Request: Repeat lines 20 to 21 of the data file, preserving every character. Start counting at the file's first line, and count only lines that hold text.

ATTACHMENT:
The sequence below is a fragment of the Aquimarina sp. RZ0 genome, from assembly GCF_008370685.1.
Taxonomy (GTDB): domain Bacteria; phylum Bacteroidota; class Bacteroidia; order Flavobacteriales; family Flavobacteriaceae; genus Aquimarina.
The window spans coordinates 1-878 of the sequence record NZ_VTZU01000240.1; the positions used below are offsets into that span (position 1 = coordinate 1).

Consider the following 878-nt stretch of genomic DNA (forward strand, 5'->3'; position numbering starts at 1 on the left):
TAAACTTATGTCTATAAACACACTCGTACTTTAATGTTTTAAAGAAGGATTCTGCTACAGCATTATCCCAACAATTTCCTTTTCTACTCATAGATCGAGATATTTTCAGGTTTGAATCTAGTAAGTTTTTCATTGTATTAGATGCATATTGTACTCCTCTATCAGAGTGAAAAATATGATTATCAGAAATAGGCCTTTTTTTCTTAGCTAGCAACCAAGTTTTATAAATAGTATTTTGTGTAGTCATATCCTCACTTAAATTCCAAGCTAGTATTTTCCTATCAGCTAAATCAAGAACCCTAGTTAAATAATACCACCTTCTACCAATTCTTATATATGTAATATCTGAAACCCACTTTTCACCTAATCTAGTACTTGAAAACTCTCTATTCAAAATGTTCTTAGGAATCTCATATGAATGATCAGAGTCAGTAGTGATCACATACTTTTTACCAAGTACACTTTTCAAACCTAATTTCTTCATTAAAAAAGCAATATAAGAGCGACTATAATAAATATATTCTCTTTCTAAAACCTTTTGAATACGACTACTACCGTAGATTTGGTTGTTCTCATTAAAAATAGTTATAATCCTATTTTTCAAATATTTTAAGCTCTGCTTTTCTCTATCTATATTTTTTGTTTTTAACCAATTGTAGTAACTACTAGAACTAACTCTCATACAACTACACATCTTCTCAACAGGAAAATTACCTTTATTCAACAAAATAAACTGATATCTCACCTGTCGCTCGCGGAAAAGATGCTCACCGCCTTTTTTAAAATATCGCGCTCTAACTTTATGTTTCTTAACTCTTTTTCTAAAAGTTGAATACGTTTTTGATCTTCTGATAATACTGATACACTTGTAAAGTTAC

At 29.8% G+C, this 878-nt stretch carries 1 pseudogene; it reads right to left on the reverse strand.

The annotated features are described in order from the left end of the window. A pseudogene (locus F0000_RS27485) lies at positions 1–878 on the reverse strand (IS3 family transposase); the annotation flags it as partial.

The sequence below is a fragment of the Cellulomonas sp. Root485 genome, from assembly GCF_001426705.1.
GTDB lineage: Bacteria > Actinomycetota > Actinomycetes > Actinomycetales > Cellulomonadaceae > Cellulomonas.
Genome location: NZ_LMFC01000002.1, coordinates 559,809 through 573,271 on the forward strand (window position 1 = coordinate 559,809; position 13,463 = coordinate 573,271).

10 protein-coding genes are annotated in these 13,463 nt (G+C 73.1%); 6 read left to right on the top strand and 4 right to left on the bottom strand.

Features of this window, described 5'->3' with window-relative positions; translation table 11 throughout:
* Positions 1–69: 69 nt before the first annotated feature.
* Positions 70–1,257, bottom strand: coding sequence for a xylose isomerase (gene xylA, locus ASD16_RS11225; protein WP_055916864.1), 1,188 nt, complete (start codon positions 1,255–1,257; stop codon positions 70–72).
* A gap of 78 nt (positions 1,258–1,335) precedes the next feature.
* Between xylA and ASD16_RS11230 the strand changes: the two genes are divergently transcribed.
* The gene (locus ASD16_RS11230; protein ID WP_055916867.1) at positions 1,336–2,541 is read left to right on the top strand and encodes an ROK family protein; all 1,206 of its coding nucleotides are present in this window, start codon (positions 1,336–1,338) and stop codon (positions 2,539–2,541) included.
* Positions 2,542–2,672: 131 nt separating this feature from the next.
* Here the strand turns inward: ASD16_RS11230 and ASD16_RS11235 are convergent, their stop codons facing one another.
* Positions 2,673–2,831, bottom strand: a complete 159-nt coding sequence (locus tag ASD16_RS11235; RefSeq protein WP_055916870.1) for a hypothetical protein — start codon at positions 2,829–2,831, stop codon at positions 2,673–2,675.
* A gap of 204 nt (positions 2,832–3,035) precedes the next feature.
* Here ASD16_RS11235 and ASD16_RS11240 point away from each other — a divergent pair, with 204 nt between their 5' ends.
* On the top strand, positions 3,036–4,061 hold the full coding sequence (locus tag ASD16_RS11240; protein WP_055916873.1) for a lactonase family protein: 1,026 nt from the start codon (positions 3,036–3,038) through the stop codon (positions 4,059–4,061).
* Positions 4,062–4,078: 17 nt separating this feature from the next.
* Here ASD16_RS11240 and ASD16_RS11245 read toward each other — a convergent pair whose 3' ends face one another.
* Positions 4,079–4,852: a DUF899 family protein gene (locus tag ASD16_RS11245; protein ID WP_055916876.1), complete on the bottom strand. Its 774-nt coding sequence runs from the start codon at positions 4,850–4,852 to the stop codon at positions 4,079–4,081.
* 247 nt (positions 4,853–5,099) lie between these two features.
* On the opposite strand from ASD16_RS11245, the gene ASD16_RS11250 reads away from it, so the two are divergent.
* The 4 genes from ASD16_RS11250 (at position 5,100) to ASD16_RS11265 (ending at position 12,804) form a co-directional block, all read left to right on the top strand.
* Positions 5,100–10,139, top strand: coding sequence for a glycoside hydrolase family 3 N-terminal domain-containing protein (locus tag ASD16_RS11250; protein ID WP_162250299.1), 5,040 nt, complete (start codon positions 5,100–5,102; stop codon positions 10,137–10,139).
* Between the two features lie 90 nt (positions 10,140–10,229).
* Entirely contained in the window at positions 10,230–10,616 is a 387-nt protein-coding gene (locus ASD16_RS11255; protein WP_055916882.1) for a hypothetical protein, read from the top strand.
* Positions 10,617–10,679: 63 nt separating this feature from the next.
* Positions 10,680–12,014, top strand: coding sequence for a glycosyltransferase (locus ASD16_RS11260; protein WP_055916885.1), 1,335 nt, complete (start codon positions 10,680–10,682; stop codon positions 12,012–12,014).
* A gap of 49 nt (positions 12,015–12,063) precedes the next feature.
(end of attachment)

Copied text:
* Positions 2,673–2,831, bottom strand: a complete 159-nt coding sequence (locus tag ASD16_RS11235; RefSeq protein WP_055916870.1) for a hypothetical protein — start codon at positions 2,829–2,831, stop codon at positions 2,673–2,675.
* A gap of 204 nt (positions 2,832–3,035) precedes the next feature.